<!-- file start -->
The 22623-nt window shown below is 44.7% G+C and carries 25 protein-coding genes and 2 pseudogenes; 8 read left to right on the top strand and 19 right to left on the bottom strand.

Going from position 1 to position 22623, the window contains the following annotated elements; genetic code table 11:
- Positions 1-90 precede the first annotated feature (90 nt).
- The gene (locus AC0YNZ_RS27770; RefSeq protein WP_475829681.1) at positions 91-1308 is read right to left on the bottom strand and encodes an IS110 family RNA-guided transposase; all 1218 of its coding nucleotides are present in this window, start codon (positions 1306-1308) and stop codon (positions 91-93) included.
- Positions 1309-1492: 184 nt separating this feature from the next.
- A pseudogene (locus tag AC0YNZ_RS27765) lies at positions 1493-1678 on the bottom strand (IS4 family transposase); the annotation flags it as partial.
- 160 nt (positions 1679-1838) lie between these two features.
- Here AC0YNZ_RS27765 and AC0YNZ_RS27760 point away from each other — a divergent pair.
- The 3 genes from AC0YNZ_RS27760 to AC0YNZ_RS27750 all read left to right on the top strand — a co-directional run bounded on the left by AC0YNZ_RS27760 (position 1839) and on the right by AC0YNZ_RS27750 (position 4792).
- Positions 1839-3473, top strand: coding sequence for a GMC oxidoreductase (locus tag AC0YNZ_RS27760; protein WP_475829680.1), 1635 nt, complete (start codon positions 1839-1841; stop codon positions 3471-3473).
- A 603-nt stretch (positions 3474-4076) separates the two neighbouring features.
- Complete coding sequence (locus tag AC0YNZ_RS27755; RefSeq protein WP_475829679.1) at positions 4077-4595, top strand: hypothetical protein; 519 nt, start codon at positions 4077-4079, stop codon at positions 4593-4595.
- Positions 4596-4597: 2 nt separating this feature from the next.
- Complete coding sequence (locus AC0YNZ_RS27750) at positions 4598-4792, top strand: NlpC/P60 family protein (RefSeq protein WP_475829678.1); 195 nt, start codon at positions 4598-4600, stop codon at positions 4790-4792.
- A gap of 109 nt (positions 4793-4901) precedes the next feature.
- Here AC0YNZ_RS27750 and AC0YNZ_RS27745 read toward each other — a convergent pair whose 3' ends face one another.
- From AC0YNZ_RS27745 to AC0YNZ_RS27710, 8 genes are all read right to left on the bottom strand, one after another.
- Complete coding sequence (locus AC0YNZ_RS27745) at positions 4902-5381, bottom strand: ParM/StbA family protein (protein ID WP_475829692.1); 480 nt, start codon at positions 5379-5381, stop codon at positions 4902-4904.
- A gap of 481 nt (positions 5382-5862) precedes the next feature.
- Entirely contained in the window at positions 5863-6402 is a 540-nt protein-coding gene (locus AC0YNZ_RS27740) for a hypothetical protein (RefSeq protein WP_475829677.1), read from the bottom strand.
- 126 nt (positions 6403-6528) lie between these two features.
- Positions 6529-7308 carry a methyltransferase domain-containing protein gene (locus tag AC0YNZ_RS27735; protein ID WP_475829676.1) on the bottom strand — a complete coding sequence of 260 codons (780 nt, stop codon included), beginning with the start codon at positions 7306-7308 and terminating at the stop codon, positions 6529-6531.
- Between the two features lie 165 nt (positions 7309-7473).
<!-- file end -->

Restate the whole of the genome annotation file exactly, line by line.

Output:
The 22623-nt window shown below is 44.7% G+C and carries 25 protein-coding genes and 2 pseudogenes; 8 read left to right on the top strand and 19 right to left on the bottom strand.

Going from position 1 to position 22623, the window contains the following annotated elements; genetic code table 11:
- Positions 1-90 precede the first annotated feature (90 nt).
- The gene (locus AC0YNZ_RS27770; RefSeq protein WP_475829681.1) at positions 91-1308 is read right to left on the bottom strand and encodes an IS110 family RNA-guided transposase; all 1218 of its coding nucleotides are present in this window, start codon (positions 1306-1308) and stop codon (positions 91-93) included.
- Positions 1309-1492: 184 nt separating this feature from the next.
- A pseudogene (locus tag AC0YNZ_RS27765) lies at positions 1493-1678 on the bottom strand (IS4 family transposase); the annotation flags it as partial.
- 160 nt (positions 1679-1838) lie between these two features.
- Here AC0YNZ_RS27765 and AC0YNZ_RS27760 point away from each other — a divergent pair.
- The 3 genes from AC0YNZ_RS27760 to AC0YNZ_RS27750 all read left to right on the top strand — a co-directional run bounded on the left by AC0YNZ_RS27760 (position 1839) and on the right by AC0YNZ_RS27750 (position 4792).
- Positions 1839-3473, top strand: coding sequence for a GMC oxidoreductase (locus tag AC0YNZ_RS27760; protein WP_475829680.1), 1635 nt, complete (start codon positions 1839-1841; stop codon positions 3471-3473).
- A 603-nt stretch (positions 3474-4076) separates the two neighbouring features.
- Complete coding sequence (locus tag AC0YNZ_RS27755; RefSeq protein WP_475829679.1) at positions 4077-4595, top strand: hypothetical protein; 519 nt, start codon at positions 4077-4079, stop codon at positions 4593-4595.
- Positions 4596-4597: 2 nt separating this feature from the next.
- Complete coding sequence (locus AC0YNZ_RS27750) at positions 4598-4792, top strand: NlpC/P60 family protein (RefSeq protein WP_475829678.1); 195 nt, start codon at positions 4598-4600, stop codon at positions 4790-4792.
- A gap of 109 nt (positions 4793-4901) precedes the next feature.
- Here AC0YNZ_RS27750 and AC0YNZ_RS27745 read toward each other — a convergent pair whose 3' ends face one another.
- From AC0YNZ_RS27745 to AC0YNZ_RS27710, 8 genes are all read right to left on the bottom strand, one after another.
- Complete coding sequence (locus AC0YNZ_RS27745) at positions 4902-5381, bottom strand: ParM/StbA family protein (protein ID WP_475829692.1); 480 nt, start codon at positions 5379-5381, stop codon at positions 4902-4904.
- A gap of 481 nt (positions 5382-5862) precedes the next feature.
- Entirely contained in the window at positions 5863-6402 is a 540-nt protein-coding gene (locus AC0YNZ_RS27740) for a hypothetical protein (RefSeq protein WP_475829677.1), read from the bottom strand.
- 126 nt (positions 6403-6528) lie between these two features.
- Positions 6529-7308 carry a methyltransferase domain-containing protein gene (locus tag AC0YNZ_RS27735; protein ID WP_475829676.1) on the bottom strand — a complete coding sequence of 260 codons (780 nt, stop codon included), beginning with the start codon at positions 7306-7308 and terminating at the stop codon, positions 6529-6531.
- Between the two features lie 165 nt (positions 7309-7473).